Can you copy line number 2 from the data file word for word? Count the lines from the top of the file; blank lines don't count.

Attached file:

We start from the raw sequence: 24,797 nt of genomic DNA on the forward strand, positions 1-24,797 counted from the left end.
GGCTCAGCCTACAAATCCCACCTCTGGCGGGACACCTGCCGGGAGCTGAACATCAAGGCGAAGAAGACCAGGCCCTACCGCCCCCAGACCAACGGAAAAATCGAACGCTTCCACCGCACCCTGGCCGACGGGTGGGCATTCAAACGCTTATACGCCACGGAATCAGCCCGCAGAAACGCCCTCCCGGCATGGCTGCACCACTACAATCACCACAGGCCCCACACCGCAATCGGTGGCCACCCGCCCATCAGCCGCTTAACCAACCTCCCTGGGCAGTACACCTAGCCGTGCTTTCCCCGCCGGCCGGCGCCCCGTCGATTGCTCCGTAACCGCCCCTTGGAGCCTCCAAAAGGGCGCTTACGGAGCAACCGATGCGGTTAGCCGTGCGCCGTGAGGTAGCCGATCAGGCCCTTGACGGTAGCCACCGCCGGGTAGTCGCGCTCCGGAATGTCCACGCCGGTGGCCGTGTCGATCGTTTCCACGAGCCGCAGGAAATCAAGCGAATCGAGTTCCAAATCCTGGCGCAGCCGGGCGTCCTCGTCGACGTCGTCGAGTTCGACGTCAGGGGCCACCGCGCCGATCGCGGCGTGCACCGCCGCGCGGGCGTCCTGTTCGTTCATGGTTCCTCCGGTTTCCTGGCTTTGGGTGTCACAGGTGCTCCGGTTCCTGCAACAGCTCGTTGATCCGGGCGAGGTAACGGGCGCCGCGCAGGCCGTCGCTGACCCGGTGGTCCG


GGCTCAGCCTACAAATCCCACCTCTGGCGGGACACCTGCCGGGAGCTGAACATCAAGGCGAAGAAGACCAGGCCCTACCGCCCCCAGACCAACGGAAAAATCGAACGCTTCCACCGCACCCTGGCCGACGGGTGGGCATTCAAACGCTTATACGCCACGGAATCAGCCCGCAGAAACGCCCTCCCGGCATGGCTGCACCACTACAATCACCACAGGCCCCACACCGCAATCGGTGGCCACCCGCCCATCAGCCGCTTAACCAACCTCCCTGGGCAGTACACCTAGCCGTGCTTTCCCCGCCGGCCGGCGCCCCGTCGATTGCTCCGTAACCGCCCCTTGGAGCCTCCAAAAGGGCGCTTACGGAGCAACCGATGCGGTTAGCCGTGCGCCGTGAGGTAGCCGATCAGGCCCTTGACGGTAGCCACCGCCGGGTAGTCGCGCTCCGGAATGTCCACGCCGGTGGCCGTGTCGATCGTTTCCACGAGCCGCAGGAAATCAAGCGAATCGAGTTCCAAATCCTGGCGCAGCCGGGCGTCCTCGTCGACGTCGTCGAGTTCGACGTCAGGGGCCACCGCGCCGATCGCGGCGTGCACCGCCGCGCGGGCGTCCTGTTCGTTCATGGTTCCTCCGGTTTCCTGGCTTTGGGTGTCACAGGTGCTCCGGTTCCTGCAACAGCTCGTTGATCCGGGCGAGGTAACGGGCGCCGCGCAGGCCGTCGCTGACCCGGTGGTCCG